Saturday, September 29, 2012

Meetings with Remarkable Men: The Movie



Jesus was a party animal, we can infer from the Gospels, but his life in dance and drink is not one that his disciples over emphasise. Likewise Gurdjieff was a schemer and a character but that cunning and human warmth that saturates his 'Meetings with Remarkable Men' does get underplayed in Peter Brook's remarkable and beautiful film.

There is in the film the famous incident of his disguising sparrows as American canaries (replete with yellow paint jobs) and selling them to buy precious books and manuscripts but the film tends to focus on the thought of Gurdjieff (and how it was related to him) rather than the search of Gurdjieff and the slow transformation of the intensity of his emotions and questionings into the being of an answer. It too readily takes on the appearance of a sermon - a beautiful and haunting one - but nonetheless 'preachy' (and overly pious).

But that aside, it is a compelling film especially the way in which the music (composed by Thomas de Hartmann with Gurdjieff) carries a sense of purpose and meaning that deepens every image. As a whole, it is a contemplative space that draws you in, centres you down and invites you to sense Gurdjieff's unfolding story as a likeness of any, your human journey.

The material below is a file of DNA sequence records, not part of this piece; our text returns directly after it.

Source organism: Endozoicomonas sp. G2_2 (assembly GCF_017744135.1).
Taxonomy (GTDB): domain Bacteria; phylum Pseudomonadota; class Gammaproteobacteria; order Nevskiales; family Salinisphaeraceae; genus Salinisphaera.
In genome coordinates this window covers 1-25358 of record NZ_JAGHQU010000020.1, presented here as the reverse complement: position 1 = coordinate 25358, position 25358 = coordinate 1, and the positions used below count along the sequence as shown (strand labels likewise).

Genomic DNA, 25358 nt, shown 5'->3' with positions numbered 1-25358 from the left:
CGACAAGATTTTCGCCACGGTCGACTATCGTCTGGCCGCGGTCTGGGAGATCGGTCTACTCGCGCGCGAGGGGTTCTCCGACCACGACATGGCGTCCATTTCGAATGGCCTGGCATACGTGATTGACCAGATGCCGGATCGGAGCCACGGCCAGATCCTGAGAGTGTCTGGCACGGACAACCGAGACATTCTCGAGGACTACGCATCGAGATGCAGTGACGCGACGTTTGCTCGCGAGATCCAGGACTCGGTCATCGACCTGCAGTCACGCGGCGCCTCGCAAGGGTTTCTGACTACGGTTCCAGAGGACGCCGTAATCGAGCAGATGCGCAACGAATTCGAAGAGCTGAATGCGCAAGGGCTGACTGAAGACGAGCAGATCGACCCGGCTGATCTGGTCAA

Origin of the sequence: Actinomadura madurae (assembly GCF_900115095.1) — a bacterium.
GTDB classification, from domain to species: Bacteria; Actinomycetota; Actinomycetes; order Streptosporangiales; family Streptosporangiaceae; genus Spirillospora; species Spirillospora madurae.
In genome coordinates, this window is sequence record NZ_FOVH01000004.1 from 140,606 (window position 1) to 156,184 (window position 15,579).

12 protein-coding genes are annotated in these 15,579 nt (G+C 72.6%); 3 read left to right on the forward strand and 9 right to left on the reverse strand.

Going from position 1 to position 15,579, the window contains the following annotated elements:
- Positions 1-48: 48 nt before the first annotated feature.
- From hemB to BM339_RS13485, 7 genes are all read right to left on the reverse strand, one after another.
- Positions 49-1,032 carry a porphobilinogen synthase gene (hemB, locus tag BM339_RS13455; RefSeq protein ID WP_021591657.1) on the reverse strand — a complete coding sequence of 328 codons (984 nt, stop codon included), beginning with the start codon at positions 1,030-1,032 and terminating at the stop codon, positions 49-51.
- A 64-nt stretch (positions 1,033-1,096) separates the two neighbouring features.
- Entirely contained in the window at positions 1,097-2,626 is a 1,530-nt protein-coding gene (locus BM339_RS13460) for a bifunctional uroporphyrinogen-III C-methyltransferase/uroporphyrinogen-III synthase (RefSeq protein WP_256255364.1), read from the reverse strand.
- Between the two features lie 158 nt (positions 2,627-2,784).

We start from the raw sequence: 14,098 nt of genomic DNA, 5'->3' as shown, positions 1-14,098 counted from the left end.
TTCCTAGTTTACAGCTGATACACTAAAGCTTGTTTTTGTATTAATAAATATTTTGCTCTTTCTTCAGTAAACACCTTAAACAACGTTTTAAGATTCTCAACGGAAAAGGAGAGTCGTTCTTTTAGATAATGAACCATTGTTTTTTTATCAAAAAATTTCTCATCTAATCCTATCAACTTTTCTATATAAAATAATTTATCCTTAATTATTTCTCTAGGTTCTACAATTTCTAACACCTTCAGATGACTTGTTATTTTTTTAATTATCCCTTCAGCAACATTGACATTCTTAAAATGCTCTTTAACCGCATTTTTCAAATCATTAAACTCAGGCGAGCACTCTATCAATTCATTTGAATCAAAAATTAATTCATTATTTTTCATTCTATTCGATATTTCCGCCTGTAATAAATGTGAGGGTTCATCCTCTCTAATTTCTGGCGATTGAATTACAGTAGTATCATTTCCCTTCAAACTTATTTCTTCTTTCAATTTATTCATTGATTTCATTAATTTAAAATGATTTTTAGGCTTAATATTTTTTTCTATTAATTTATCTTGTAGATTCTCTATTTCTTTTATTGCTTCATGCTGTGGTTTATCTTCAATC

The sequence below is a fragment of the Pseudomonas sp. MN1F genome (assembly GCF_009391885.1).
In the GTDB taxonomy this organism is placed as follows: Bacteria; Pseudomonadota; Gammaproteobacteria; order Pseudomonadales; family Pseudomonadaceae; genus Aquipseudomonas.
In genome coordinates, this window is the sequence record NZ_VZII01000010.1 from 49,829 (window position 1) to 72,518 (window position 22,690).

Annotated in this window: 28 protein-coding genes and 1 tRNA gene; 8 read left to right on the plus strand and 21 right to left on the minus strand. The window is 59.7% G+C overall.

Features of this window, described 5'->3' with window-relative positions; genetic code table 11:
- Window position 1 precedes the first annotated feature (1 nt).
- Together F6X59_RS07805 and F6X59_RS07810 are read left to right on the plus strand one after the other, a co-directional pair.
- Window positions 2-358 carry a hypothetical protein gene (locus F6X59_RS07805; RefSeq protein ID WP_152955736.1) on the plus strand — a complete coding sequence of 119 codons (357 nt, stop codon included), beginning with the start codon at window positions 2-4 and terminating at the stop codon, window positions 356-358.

The most dramatic part for me is when the Prince is confronted with his curiosity and its emptiness. He has been continually seeking explanations with his mind rather than transformation with his being. The exchange with a 'dervish sheikh' is simple and beautifully timed and you capture the sense of man on the edge of a new awakening. Curiosity, in medieval Christianity, was indeed seen as a spiritual failing precisely because it is satisfaction of the mind alone. It is extractive and possessive and thereby is an enemy of the vulnerable openness with which we must wonder into the world.

The film ends with a series of extracts of the movements and dance that are a heart of 'the Work' that Gurdjieff and Jeanne de Salzmann (the co-author of the film and Gurdjieff's successor) devised (see above). They too are (to me) deeply attractive and carry a sense of harmony between body, soul and spirit; however, artificial at first sight they can appear. I am reminded of the Sufi dancers I witnessed in Turkey - where each person revealed as they danced a different, subtle level of understanding and absorption in their task.

It makes one's own worship look rather static and disembodied!

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